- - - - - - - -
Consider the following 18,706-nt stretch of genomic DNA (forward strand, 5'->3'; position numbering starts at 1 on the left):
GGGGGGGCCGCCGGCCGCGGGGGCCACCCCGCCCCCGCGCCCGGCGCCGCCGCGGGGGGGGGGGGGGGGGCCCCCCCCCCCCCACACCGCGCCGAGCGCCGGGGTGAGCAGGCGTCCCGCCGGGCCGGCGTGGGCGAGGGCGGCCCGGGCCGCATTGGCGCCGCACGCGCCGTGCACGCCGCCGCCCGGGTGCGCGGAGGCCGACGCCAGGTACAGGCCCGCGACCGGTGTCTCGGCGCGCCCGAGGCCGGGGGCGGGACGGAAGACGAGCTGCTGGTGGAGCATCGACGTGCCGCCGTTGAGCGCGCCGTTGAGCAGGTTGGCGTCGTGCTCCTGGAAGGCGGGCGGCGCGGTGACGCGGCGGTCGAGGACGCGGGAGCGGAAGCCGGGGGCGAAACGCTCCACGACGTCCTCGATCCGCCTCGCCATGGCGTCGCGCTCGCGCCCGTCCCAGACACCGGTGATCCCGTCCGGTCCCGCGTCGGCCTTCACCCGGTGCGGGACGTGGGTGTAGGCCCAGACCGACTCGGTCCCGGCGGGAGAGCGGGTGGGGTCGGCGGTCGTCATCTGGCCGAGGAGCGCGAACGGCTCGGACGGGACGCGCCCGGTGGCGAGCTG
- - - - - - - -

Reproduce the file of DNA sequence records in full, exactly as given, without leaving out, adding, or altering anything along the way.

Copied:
Consider the following 18,706-nt stretch of genomic DNA (forward strand, 5'->3'; position numbering starts at 1 on the left):
GGGGGGGCCGCCGGCCGCGGGGGCCACCCCGCCCCCGCGCCCGGCGCCGCCGCGGGGGGGGGGGGGGGGGCCCCCCCCCCCCCACACCGCGCCGAGCGCCGGGGTGAGCAGGCGTCCCGCCGGGCCGGCGTGGGCGAGGGCGGCCCGGGCCGCATTGGCGCCGCACGCGCCGTGCACGCCGCCGCCCGGGTGCGCGGAGGCCGACGCCAGGTACAGGCCCGCGACCGGTGTCTCGGCGCGCCCGAGGCCGGGGGCGGGACGGAAGACGAGCTGCTGGTGGAGCATCGACGTGCCGCCGTTGAGCGCGCCGTTGAGCAGGTTGGCGTCGTGCTCCTGGAAGGCGGGCGGCGCGGTGACGCGGCGGTCGAGGACGCGGGAGCGGAAGCCGGGGGCGAAACGCTCCACGACGTCCTCGATCCGCCTCGCCATGGCGTCGCGCTCGCGCCCGTCCCAGACACCGGTGATCCCGTCCGGTCCCGCGTCGGCCTTCACCCGGTGCGGGACGTGGGTGTAGGCCCAGACCGACTCGGTCCCGGCGGGAGAGCGGGTGGGGTCGGCGGTCGTCATCTGGCCGAGGAGCGCGAACGGCTCGGACGGGACGCGCCCGGTGGCGAGCTG